Since 2012-13, this has dropped to 808, the government says. The KPSS figure is 674. The data speaks for itself. There is something seriously wrong with the Kashmir policy. Dollops of propaganda won’t improve things even if it’s good enough to beat the communal drum elsewhere in India to harvest votes.

In Kashmir nowadays, the killings are mostly done silently. A bullet is delivered to the victim’s body and the assassin vanishes. The official theory is that the killers are “hybrid” militants: normal individuals with

no police record, who quietly pull out a silenced pistol, fire a bullet, walk on, and can’t be traced. These killers have not been identified.

J&K DGP Dilbag Singh told reporters last week there were just two dozen militants, including foreigners and locals, left in the Valley, and terrorists involved in recent killings had mostly been neutralised. Such “good news” emanating from senior officials hurts the government’s standing. Even the “hybrid” militant theory needs serious scrutiny. But this government offers no explanations. If the “hybrid” hypothesis is valid, the implications are grave.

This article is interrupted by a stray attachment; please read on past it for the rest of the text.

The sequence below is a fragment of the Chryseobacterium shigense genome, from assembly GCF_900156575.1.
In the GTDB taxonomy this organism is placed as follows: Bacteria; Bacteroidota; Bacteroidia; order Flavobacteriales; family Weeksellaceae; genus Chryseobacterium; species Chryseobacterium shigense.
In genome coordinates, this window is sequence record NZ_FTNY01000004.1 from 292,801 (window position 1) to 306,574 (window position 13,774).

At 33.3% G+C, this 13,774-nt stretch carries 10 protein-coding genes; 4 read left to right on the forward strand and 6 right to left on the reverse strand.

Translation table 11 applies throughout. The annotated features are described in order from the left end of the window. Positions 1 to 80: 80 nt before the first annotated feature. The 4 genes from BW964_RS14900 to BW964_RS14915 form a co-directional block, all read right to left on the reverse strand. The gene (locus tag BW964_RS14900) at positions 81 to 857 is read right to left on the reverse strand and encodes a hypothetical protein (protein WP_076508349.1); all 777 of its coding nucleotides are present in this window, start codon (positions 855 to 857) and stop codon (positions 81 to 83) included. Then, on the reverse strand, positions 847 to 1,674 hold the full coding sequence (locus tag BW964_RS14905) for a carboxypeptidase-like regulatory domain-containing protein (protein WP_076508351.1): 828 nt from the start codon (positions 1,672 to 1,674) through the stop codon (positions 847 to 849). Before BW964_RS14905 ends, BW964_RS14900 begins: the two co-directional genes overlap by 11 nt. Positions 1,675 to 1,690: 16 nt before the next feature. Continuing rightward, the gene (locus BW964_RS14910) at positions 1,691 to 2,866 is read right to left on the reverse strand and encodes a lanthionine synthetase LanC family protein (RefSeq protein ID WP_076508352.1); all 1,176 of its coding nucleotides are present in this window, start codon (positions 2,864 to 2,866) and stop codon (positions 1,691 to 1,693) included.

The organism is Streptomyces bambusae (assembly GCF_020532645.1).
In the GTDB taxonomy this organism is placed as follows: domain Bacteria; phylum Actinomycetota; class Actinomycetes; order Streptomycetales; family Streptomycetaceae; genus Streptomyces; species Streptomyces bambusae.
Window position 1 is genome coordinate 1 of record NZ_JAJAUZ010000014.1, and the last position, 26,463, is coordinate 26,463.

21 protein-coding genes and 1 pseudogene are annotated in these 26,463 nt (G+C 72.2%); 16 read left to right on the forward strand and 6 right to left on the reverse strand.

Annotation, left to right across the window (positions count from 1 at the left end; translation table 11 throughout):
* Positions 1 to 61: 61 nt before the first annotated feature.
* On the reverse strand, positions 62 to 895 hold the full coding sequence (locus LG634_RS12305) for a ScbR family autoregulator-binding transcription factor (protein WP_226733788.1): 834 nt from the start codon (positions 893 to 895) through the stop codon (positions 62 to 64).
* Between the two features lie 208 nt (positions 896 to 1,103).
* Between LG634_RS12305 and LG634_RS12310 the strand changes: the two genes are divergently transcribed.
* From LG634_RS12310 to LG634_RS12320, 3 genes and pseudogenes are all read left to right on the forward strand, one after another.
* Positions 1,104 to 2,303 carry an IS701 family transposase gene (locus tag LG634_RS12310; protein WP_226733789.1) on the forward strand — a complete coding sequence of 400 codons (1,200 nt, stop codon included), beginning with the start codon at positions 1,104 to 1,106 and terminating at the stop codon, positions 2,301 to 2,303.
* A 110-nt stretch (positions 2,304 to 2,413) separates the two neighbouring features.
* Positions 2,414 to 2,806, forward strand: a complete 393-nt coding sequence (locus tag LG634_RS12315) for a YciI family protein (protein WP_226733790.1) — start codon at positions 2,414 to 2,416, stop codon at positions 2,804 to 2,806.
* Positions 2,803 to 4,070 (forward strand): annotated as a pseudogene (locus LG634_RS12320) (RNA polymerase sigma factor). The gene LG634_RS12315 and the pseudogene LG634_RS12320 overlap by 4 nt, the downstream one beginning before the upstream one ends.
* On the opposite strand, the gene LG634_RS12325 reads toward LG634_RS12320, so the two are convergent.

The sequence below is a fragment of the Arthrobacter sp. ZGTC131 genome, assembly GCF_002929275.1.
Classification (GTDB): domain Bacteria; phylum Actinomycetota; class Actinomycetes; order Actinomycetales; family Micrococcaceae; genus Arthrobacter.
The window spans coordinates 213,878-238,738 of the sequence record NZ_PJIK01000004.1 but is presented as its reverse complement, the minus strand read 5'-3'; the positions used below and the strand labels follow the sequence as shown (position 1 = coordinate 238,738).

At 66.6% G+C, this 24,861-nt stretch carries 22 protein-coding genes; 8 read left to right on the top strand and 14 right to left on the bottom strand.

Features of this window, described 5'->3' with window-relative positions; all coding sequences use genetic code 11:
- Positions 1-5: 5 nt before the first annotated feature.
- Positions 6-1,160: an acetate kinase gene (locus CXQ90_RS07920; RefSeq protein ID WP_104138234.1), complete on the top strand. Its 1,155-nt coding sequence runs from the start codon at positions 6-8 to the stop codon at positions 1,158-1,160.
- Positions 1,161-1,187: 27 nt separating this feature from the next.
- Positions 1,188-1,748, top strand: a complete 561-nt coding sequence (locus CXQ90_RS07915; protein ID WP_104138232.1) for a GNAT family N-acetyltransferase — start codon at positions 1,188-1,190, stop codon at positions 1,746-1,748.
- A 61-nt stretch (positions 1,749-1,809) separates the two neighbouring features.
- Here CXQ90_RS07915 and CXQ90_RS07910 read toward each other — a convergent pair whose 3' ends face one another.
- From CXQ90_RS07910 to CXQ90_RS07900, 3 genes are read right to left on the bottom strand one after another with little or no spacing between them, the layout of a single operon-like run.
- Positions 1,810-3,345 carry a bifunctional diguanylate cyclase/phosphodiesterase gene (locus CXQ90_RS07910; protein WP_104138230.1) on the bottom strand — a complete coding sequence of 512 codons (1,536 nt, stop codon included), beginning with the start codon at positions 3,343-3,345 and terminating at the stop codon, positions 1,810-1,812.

In August, in a much-publicised statement, Mr Tickoo, the KPSS chief and a leading figure of the Pandit community, urged KPs to migrate from Kashmir. A man who stayed put through thick and thin is evidently short on confidence in the government’s capacities.

In March, in an interview to Citizens for Justice and Peace, Mr Tickoo said not a single Kashmiri Pandit had returned to the Valley after August 5, 2019, when J&K was denuded of its autonomy. This highlights the irony.

The Centre had justified its action saying this would bring in people and investments from the rest of India. But not one Pandit returned. Even Jammu’s Dogras were not tempted by the propaganda. Worse, the Pandits who stayed put even after 1990, are now quitting out of fear. We are now seeing the resurgence of terrorism in a new avatar.

The Narendra Modi government had claimed that scuttling Article 370 would draw the curtain on the separatist mindset, end the era of killings, and help inaugurate a new life. But the real change was that while stone-pelting ended, staged shootouts were reduced, fewer bombs were being hurled, the age of anonymous, silent, assassins arrived.